This medieval ring is set with a much earlier sapphire intaglio, probably carved in the Greek World around the first century BC. In the Middle Ages, between the 12th and 14th century, ancient gems were frequently re-set for use as personal seals, authenticating letters and legal documents. Roman or Hellenistic images of gods or mythological figures were not so much misunderstood as re-interpreted in a Christian framework. A Ptolomaic princess such as the one on this seal, might therefore be used to symbolise the Virgin Mary, often shown with a veil over her head. In medieval Constantinople, gemstones engraved with subjects from classical antiquity were sometimes labelled with the names of Christian saints such as an amethyst portrait of the Roman emperor Caracalla which was recut and renamed as Saint Peter.
The inscription around the bezel of the ring: 'Tecta lege, lecta tege' is translated as 'Read what is written, hide what is read' and shows the ring's use as a personal signet. The sapphire is set in an open-backed mount, allowing it to touch the skin of the wearer. Direct contact of the stone with the skin was believed to convey a medicinal or amuletic benefit. A lapidary describing the powers and uses of gemstones, written by Marbode, the eleventh century bishop of Rennes claimed that sapphires had the power to dispel envy, detect fraud and prevent witchcraft.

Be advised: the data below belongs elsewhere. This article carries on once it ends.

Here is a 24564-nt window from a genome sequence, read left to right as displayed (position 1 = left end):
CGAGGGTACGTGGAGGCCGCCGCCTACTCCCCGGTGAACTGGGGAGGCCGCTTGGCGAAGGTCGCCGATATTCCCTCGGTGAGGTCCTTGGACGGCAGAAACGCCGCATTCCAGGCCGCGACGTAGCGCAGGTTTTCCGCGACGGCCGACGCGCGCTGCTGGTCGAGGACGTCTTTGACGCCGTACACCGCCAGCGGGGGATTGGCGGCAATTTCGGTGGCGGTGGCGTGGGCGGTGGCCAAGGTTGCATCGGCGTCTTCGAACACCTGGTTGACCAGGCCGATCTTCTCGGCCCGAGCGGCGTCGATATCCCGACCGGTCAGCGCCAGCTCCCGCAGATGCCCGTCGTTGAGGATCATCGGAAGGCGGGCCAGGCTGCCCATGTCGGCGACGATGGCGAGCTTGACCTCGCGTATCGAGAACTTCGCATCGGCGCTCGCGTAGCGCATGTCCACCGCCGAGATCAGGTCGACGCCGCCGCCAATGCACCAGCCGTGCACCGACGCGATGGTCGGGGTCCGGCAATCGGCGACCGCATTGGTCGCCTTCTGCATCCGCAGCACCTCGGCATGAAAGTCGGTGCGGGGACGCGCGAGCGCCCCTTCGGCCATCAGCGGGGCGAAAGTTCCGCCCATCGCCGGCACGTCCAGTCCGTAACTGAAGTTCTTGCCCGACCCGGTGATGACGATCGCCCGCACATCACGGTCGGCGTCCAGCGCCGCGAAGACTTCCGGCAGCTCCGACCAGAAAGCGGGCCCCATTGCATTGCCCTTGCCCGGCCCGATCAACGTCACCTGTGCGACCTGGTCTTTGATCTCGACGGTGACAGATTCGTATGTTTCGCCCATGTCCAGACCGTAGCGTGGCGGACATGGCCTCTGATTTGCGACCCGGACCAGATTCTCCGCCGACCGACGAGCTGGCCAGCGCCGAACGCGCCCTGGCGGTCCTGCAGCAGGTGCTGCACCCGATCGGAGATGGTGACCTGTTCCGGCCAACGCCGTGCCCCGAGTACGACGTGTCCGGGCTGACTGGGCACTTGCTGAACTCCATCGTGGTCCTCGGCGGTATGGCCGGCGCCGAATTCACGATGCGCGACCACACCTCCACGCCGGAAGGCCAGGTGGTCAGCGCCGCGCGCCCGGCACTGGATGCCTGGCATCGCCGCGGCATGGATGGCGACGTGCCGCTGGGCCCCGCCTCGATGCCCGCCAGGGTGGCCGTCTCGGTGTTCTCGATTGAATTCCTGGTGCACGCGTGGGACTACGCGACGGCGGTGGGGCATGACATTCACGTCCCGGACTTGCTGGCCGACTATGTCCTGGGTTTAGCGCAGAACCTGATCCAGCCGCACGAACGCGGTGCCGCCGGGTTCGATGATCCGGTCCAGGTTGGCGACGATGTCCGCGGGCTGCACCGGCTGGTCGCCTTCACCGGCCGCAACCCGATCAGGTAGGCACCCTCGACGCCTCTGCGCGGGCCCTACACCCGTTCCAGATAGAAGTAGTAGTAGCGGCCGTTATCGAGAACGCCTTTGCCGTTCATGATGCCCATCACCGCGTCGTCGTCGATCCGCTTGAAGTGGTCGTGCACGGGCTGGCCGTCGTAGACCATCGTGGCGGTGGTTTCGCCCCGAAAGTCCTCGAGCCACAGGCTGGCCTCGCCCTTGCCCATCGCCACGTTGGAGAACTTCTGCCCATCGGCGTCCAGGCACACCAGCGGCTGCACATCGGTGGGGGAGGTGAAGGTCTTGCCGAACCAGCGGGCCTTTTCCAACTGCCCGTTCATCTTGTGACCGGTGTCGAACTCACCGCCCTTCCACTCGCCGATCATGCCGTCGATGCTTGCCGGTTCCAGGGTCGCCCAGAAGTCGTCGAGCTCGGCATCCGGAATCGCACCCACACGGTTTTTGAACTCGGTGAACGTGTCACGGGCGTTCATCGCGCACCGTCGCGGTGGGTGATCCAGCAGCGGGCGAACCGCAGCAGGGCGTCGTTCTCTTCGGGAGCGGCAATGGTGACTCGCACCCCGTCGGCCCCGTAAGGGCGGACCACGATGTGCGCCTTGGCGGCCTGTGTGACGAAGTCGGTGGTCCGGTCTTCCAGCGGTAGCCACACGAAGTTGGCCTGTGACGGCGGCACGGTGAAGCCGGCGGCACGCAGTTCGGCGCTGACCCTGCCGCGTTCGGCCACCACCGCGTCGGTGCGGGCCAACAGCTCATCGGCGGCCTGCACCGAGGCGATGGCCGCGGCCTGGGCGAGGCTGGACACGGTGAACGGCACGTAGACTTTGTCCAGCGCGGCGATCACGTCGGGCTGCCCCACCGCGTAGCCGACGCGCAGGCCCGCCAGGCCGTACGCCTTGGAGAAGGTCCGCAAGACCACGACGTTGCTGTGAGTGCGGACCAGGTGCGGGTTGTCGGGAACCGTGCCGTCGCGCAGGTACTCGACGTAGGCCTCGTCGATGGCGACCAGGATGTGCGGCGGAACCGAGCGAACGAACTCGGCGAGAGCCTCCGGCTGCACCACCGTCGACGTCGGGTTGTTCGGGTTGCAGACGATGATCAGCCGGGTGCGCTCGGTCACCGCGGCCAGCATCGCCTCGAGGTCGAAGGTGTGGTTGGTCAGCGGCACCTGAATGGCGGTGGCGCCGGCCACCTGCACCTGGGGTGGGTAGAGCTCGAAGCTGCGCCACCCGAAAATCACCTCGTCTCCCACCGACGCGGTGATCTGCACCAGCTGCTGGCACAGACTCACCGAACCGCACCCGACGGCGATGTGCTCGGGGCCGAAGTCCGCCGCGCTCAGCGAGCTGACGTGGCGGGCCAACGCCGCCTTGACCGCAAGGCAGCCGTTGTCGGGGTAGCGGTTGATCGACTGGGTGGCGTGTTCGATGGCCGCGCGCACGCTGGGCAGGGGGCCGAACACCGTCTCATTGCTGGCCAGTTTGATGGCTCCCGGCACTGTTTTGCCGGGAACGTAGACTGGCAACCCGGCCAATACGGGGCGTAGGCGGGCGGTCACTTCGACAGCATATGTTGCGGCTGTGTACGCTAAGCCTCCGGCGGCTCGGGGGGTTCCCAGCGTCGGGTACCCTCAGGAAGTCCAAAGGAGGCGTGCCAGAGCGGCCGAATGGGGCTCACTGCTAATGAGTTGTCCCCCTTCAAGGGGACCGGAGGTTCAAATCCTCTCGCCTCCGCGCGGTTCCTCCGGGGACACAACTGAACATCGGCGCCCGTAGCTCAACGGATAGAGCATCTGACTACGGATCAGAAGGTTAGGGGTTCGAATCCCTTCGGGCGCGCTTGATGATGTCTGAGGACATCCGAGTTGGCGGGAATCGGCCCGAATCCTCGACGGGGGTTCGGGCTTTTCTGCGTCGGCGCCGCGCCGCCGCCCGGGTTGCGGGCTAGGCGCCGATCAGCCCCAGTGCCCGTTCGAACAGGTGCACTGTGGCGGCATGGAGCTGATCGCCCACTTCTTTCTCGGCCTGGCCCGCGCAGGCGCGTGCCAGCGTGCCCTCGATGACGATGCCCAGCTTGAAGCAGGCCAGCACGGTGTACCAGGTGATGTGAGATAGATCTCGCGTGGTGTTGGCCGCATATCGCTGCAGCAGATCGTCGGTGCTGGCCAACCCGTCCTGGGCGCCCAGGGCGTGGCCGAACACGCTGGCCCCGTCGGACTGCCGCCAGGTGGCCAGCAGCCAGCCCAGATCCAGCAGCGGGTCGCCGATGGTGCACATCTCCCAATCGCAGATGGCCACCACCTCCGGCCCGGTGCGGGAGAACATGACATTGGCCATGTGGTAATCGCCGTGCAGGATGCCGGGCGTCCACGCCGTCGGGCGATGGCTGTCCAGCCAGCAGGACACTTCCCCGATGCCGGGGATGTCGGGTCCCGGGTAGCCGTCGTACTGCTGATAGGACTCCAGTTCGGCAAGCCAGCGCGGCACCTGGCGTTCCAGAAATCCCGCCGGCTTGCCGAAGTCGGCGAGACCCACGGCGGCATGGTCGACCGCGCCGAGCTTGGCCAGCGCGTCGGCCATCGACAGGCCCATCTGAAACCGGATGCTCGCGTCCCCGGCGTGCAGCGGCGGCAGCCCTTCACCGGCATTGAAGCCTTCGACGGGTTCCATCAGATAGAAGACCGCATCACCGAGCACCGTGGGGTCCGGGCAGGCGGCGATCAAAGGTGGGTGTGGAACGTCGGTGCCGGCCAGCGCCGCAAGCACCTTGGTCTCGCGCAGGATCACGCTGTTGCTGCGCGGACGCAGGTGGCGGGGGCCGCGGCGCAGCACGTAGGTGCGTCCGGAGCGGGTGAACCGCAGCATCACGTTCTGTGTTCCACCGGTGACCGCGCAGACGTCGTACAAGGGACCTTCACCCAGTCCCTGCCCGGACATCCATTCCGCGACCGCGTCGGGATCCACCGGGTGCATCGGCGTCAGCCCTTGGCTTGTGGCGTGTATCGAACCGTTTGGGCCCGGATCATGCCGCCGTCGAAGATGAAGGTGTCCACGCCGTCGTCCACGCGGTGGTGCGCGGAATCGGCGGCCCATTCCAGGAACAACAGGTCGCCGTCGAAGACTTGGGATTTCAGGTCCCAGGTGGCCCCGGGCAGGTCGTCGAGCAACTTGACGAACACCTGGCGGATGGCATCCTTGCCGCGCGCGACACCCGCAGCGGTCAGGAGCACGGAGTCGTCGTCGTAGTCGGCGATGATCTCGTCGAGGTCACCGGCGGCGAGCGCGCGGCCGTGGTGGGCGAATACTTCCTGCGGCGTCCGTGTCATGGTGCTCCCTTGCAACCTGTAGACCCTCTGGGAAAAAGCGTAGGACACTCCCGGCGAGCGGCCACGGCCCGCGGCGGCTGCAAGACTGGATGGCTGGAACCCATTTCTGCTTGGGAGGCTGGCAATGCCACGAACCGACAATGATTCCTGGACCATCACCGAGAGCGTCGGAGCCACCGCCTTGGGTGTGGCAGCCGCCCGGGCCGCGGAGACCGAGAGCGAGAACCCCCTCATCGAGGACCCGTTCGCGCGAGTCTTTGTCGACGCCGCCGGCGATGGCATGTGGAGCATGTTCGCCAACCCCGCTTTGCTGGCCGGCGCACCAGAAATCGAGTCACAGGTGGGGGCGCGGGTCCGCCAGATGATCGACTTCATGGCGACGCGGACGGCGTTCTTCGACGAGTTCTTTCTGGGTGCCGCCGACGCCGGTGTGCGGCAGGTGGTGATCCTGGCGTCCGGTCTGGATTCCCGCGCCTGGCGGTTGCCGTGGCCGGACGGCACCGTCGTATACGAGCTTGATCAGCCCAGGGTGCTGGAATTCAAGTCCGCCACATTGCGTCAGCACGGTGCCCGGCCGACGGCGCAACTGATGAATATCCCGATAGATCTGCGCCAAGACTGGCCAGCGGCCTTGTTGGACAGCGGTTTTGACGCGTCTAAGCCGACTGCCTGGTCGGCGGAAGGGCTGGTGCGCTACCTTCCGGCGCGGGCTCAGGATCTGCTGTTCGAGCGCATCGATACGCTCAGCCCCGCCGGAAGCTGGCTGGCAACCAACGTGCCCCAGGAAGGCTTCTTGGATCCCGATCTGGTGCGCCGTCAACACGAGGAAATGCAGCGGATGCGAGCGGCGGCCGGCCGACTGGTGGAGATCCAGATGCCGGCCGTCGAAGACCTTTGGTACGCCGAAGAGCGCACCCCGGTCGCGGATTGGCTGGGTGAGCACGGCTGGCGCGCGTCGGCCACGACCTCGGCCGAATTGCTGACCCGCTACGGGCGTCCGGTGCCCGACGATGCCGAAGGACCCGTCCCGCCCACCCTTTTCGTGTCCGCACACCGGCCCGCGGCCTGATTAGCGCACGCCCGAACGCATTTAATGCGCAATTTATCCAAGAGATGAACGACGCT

This ring forms part of a collection of 760 rings and engraved gems from the collection of Edmund Waterton (1830-81). Waterton was one of the foremost ring collectors of the nineteenth century and was the author of several articles on rings, a book on English devotion to the Virgin Mary and an unfinished catalogue of his collection (the manuscript is now the National Art Library). Waterton was noted for his extravagance and financial troubles caused him to place his collection in pawn with the London jeweller Robert Phillips. When he was unable to repay the loan, Phillips offered to sell the collection to the Museum and it was acquired in 1871. A small group of rings which Waterton had held back were acquired in 1899.